SERGEY DIAGHILEV IN THE UK
After the triumph of the first Ballets Russes in Paris Diaghilev received invitations from English impresarios. The first of the Ballets Russes took place in England on June 26, 1911 and was dedicated to the coronation of George V. During the period of 1911 to 1914 Great Britain saw six Diaghilev’s Ballets Russes. English magnates Joseph and Thomas Beacham and Lady Ripon initiated the Ballets Russes. Diaghilev’s ballets had a stunning success among the British people. The British public began to look at ballet in a different way. That time operas were prevailing in London theaters. Ballet no longer attracted attention of the English public and was performed only in music-halls. Queen Alexandra and her sister Empress Mariya Alexandrovna were present at the Ballets Russes. In Germany the ballets were visited by Emperor Wilhelm II who was delighted by the Cleopatra.
Sergei Diaghilev, Vladimir Polunin,
and Pablo Picasso
Covent Garden Studio, London 1919
Covent Garden Theatre. London
Igor Stravinsky and Sergey Diaghilev at London airport
Diaghilev’s ballets showed the latest achievements of the Russian culture of the XIX century. The English people saw the following ballets: the Swan Lake, the Sleeping Beauty, the Giselle, the Firebird, the Armida’s Pavilion, the Spirit of Rose, the Prelude to the Afternoon of a Faun, the Petrushka and many other. Diaghilev’s ballets and separate performances in music-halls in England at the beginning of the XX century helped to form an English national ballet school.
In 1912, Diaghilev engaged foreign composers. R. Hahn took part in creation of the Blue God ballet. M. Ravel wrote music to the Daphnice and Chloe. C. Debussy’s music was used in the Prelude to the Afternoon of a Faun. M. Fokin and V. Nijinsky staged their ballets. But unlike the previous performances, these ballets left the French public indifferent. After the failures in Paris, Diaghilev showed his ballets in London, Berlin, Vienne and Budapest where the public was more loyal.
Tamara Karsavina in the ballet " Blue God"
Sketch of the scenery for the ballet "The Firebird"
and Adolf Bolm in the ballet " The Firebird"
"Faun's Afternoon Rest"
Sketch of a costume for the ballet
Author Leon Bakst
In Diaghilev’s Russian Ballet we can see a synthesis of music, singing, dance and art as if they were a single unity. This was revolutionary for that time. That is why Diaghilev’s Russian Ballet would cause either a hurricane of applause or heavy criticism.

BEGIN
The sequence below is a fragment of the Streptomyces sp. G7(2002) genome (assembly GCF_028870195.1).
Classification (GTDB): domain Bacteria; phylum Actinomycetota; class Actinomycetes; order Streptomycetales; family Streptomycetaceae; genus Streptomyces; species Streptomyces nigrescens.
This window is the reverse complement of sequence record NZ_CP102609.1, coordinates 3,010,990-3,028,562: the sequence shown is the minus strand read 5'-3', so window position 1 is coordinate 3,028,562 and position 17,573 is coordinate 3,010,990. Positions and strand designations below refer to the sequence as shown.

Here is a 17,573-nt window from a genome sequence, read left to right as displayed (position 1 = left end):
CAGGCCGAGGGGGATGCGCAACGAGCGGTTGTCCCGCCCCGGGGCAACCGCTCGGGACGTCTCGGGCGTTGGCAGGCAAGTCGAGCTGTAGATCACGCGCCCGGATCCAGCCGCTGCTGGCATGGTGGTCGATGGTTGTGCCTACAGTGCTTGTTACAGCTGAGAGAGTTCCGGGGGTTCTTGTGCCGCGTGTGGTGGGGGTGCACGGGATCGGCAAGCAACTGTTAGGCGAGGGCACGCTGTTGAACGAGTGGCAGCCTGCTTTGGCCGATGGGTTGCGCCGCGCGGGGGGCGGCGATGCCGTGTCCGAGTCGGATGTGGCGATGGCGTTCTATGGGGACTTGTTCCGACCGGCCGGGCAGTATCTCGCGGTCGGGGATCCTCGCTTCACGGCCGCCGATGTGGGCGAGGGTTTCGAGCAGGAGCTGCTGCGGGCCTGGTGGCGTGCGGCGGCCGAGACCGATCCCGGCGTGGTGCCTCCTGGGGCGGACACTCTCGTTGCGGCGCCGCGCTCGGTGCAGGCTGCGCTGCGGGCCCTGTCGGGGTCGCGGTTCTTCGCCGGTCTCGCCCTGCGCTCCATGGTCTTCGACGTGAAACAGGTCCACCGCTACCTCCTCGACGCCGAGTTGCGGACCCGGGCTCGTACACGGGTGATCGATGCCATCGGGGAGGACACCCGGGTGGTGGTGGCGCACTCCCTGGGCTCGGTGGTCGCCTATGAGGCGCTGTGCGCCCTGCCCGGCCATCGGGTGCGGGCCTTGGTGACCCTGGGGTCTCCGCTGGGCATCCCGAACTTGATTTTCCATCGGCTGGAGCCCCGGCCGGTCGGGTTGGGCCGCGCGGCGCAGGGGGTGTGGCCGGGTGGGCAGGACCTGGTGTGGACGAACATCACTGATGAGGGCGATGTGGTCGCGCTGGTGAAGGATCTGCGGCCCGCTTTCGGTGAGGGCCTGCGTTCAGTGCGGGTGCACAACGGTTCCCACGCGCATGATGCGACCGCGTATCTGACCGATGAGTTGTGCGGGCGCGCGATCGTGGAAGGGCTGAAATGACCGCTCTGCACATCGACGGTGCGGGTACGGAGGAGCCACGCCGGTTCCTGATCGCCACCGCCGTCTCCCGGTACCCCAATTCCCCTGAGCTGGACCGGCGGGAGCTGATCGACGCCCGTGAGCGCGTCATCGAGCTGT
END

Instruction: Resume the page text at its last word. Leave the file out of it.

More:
While looking for new forms, experimenting with plastique, decorations, music forms, Diaghilev’s performances were ahead of his time. Not all of his novelties were accepted positively. For example, in 1912 the ballet Prelude to the Afternoon of a Faun lasted just for 8 minutes at the Chatelet Theater. But it was a failure due to negative reviews. The public considered the ballet vulgar and inaccessible for the big stage. The Parisians booed the performance. A scandal appeared in the mass media. But the same performance did not cause any indignation in London.
In 1913 in Paris, the premier of the Rite of Spring ballet was also booed by the indignant public. But in 1929 in London this ballet was very successful and was applauded a lot. The Scheherazade and the Polovetsky Dances (from King Igor) were not understood by the English nobles.
Bronislava Nijinskaya, Anton Dolin, Jean Cocteau, Leon Volzikowski and Lidia Sokolova
(Lillian Alice Marks)
and Vaclav Nijinsky
in the ballet
"The Ghost of the Rose "("The Vision of the Rose")
Ninette de Valois
Diaghilev’s ballets rose interest in the traditional Russian costumes and set a new fashion trend. The wife of King George VI was wearing a wedding dress in the Russian folk tradition.
"Seasons" Diaghilev had a great influence on the development not only of Russian ballet, but also the world of choreographic art in general, and played a significant role in the promotion of Russian culture in Europe, and also contributed to the establishment of fashion on all Russian. For example, the English dancers Patrick Healey-Kay, Alice Marks and Hilda Munnings took Russian pseudonyms (or Anton Dolin, Alicia Markova and Lydia Sokolova).
The development of ballet in Great Britain was largely influenced by the following participants of Diaghilev's entreprises^ Tamara Karsavina, Ninette de Valois and Marie Rambert. Ninette de Valois and Tamara Karsavina took part in organization of the Royal Ballet (Covent Garden). While Marie Rambert was the founder of the National Ballet of Great Britain.
Prince Albert and Elizabeth Bowes-Lyon. 1923
Elizabeth's Wedding Dress Bowes-Lyon - The Duchess of York
Marie Rambert at the rehearsal
Ninette de Valois as Swanilda
in the ballet
"A futile precaution"